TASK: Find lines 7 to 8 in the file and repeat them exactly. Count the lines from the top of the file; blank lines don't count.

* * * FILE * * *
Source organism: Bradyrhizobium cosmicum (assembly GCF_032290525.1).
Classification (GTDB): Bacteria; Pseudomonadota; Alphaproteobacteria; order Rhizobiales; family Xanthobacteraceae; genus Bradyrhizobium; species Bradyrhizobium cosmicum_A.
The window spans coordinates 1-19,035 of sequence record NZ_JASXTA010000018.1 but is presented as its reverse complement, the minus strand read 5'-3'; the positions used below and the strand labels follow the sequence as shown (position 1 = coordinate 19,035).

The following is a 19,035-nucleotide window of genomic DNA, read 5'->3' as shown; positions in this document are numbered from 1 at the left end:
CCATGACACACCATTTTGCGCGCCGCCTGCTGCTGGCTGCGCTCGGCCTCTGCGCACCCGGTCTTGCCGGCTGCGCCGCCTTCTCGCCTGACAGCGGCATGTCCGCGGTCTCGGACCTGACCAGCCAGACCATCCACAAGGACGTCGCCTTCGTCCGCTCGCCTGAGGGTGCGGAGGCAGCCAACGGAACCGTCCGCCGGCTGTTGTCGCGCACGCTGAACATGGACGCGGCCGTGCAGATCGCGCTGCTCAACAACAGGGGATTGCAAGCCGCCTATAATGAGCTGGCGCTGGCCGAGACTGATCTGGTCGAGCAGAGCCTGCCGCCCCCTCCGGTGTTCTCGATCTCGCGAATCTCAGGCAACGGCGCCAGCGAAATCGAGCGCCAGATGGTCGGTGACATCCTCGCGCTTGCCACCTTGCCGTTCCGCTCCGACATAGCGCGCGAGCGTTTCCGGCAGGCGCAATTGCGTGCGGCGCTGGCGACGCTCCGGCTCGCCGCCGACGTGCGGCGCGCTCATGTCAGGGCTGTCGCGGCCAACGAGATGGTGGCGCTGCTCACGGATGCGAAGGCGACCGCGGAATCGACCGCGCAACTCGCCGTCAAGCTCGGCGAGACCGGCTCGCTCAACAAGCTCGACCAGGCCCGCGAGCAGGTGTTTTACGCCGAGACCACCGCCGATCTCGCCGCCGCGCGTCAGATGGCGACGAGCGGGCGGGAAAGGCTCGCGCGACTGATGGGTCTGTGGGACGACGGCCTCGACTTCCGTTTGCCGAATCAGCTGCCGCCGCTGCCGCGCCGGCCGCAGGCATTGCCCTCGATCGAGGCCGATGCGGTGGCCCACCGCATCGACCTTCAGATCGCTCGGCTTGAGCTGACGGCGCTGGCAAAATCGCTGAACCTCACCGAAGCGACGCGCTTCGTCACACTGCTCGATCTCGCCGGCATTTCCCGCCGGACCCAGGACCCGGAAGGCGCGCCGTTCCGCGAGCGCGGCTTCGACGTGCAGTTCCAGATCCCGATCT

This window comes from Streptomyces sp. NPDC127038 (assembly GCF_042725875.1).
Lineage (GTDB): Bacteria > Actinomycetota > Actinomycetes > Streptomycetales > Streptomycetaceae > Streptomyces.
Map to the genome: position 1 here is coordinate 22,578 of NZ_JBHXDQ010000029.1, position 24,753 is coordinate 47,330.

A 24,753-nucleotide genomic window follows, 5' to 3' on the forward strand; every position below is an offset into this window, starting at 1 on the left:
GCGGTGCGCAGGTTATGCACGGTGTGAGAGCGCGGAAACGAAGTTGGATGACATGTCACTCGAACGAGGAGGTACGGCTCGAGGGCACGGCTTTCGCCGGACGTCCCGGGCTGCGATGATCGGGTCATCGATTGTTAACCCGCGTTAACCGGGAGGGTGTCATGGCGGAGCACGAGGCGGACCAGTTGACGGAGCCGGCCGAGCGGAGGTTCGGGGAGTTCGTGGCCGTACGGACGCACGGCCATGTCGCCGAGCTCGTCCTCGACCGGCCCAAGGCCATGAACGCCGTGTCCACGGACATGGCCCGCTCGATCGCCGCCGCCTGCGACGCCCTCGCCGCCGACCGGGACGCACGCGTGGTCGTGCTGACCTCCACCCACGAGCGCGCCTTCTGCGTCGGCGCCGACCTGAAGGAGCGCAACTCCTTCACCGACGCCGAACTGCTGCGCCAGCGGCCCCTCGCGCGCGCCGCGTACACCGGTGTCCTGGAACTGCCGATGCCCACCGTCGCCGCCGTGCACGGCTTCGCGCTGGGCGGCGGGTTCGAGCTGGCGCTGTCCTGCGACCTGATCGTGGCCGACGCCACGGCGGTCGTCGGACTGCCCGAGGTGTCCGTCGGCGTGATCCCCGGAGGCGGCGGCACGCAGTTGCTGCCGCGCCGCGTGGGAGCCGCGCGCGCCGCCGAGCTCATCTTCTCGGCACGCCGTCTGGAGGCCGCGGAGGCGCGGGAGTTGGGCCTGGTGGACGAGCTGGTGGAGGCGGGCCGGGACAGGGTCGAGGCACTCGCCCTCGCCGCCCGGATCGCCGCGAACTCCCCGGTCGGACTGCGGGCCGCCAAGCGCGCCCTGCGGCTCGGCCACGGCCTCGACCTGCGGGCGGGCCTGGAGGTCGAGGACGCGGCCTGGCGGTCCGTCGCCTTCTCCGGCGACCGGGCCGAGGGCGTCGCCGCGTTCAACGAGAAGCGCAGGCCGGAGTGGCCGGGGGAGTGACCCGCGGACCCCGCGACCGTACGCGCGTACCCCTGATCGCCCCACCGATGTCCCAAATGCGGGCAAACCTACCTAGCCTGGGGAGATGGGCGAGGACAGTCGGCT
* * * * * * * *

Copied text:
Lineage (GTDB): Bacteria > Actinomycetota > Actinomycetes > Streptomycetales > Streptomycetaceae > Streptomyces.
Map to the genome: position 1 here is coordinate 22,578 of NZ_JBHXDQ010000029.1, position 24,753 is coordinate 47,330.